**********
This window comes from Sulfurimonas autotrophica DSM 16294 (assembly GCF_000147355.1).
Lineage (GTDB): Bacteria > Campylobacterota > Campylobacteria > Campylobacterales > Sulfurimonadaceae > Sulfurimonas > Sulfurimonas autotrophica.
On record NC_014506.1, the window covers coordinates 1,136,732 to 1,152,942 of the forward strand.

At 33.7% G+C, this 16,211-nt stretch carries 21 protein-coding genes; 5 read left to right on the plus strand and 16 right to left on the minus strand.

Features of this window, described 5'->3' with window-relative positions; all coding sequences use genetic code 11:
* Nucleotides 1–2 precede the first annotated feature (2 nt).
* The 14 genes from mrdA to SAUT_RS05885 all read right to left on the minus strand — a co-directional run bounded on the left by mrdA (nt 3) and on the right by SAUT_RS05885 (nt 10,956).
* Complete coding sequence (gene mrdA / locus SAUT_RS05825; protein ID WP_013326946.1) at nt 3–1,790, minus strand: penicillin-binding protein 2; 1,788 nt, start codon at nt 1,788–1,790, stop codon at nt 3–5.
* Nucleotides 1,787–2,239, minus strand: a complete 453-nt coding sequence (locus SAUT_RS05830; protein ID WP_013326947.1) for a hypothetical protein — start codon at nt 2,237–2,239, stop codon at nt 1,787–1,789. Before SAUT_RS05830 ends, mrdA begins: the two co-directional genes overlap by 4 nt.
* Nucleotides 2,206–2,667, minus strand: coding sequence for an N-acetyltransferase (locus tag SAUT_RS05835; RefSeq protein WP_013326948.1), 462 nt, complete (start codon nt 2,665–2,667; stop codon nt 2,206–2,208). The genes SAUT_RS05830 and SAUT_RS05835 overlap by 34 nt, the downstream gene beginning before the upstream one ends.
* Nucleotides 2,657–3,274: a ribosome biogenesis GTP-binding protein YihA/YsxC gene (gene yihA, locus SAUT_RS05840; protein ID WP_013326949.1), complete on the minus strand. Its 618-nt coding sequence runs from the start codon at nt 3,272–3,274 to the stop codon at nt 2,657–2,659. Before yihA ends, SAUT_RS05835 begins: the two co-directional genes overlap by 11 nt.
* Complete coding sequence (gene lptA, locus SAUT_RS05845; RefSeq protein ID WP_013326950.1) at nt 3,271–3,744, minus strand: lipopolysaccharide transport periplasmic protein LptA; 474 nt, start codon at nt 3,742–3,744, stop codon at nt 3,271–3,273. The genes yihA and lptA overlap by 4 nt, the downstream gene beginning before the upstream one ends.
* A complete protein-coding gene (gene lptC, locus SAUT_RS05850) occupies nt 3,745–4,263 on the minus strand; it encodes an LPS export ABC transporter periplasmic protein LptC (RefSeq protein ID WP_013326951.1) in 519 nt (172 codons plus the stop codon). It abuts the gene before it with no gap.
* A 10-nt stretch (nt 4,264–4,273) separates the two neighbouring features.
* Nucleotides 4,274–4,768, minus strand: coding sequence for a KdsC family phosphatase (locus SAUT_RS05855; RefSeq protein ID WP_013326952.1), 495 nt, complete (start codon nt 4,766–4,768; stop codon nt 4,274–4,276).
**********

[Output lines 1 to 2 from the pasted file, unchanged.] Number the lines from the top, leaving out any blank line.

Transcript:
This window comes from Sulfurimonas autotrophica DSM 16294 (assembly GCF_000147355.1).
Lineage (GTDB): Bacteria > Campylobacterota > Campylobacteria > Campylobacterales > Sulfurimonadaceae > Sulfurimonas > Sulfurimonas autotrophica.